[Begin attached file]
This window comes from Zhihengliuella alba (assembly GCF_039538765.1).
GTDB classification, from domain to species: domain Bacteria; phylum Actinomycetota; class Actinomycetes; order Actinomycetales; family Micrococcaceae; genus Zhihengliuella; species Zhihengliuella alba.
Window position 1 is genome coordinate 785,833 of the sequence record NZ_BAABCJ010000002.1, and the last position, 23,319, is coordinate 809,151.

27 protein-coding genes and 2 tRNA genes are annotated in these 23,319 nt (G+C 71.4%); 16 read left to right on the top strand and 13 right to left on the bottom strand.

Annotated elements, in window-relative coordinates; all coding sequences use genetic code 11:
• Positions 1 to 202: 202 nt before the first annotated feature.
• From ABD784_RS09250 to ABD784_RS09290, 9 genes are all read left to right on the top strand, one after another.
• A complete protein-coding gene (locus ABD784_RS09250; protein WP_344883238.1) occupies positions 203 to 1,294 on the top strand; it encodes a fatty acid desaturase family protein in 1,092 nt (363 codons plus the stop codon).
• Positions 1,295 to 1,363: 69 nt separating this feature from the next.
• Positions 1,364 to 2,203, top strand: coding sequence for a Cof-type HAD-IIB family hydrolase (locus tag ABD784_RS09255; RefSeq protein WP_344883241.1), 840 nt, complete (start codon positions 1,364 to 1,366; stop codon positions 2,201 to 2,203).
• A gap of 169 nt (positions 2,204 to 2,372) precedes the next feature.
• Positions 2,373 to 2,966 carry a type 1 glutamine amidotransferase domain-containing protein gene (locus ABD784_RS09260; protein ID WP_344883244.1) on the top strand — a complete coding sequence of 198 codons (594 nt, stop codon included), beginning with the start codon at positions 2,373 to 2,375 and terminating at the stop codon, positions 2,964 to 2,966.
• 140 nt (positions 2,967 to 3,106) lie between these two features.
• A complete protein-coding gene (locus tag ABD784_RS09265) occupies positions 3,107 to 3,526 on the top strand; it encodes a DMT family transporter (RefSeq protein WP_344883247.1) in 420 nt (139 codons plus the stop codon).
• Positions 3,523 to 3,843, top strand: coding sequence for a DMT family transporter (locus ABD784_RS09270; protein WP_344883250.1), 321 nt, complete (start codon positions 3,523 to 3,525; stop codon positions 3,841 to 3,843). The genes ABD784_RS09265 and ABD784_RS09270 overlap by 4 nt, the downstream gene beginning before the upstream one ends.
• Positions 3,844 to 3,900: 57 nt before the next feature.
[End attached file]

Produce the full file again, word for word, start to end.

This window comes from Zhihengliuella alba (assembly GCF_039538765.1).
GTDB classification, from domain to species: domain Bacteria; phylum Actinomycetota; class Actinomycetes; order Actinomycetales; family Micrococcaceae; genus Zhihengliuella; species Zhihengliuella alba.
Window position 1 is genome coordinate 785,833 of the sequence record NZ_BAABCJ010000002.1, and the last position, 23,319, is coordinate 809,151.

27 protein-coding genes and 2 tRNA genes are annotated in these 23,319 nt (G+C 71.4%); 16 read left to right on the top strand and 13 right to left on the bottom strand.

Annotated elements, in window-relative coordinates; all coding sequences use genetic code 11:
• Positions 1 to 202: 202 nt before the first annotated feature.
• From ABD784_RS09250 to ABD784_RS09290, 9 genes are all read left to right on the top strand, one after another.
• A complete protein-coding gene (locus ABD784_RS09250; protein WP_344883238.1) occupies positions 203 to 1,294 on the top strand; it encodes a fatty acid desaturase family protein in 1,092 nt (363 codons plus the stop codon).
• Positions 1,295 to 1,363: 69 nt separating this feature from the next.
• Positions 1,364 to 2,203, top strand: coding sequence for a Cof-type HAD-IIB family hydrolase (locus tag ABD784_RS09255; RefSeq protein WP_344883241.1), 840 nt, complete (start codon positions 1,364 to 1,366; stop codon positions 2,201 to 2,203).
• A gap of 169 nt (positions 2,204 to 2,372) precedes the next feature.
• Positions 2,373 to 2,966 carry a type 1 glutamine amidotransferase domain-containing protein gene (locus ABD784_RS09260; protein ID WP_344883244.1) on the top strand — a complete coding sequence of 198 codons (594 nt, stop codon included), beginning with the start codon at positions 2,373 to 2,375 and terminating at the stop codon, positions 2,964 to 2,966.
• 140 nt (positions 2,967 to 3,106) lie between these two features.
• A complete protein-coding gene (locus tag ABD784_RS09265) occupies positions 3,107 to 3,526 on the top strand; it encodes a DMT family transporter (RefSeq protein WP_344883247.1) in 420 nt (139 codons plus the stop codon).
• Positions 3,523 to 3,843, top strand: coding sequence for a DMT family transporter (locus ABD784_RS09270; protein WP_344883250.1), 321 nt, complete (start codon positions 3,523 to 3,525; stop codon positions 3,841 to 3,843). The genes ABD784_RS09265 and ABD784_RS09270 overlap by 4 nt, the downstream gene beginning before the upstream one ends.
• Positions 3,844 to 3,900: 57 nt before the next feature.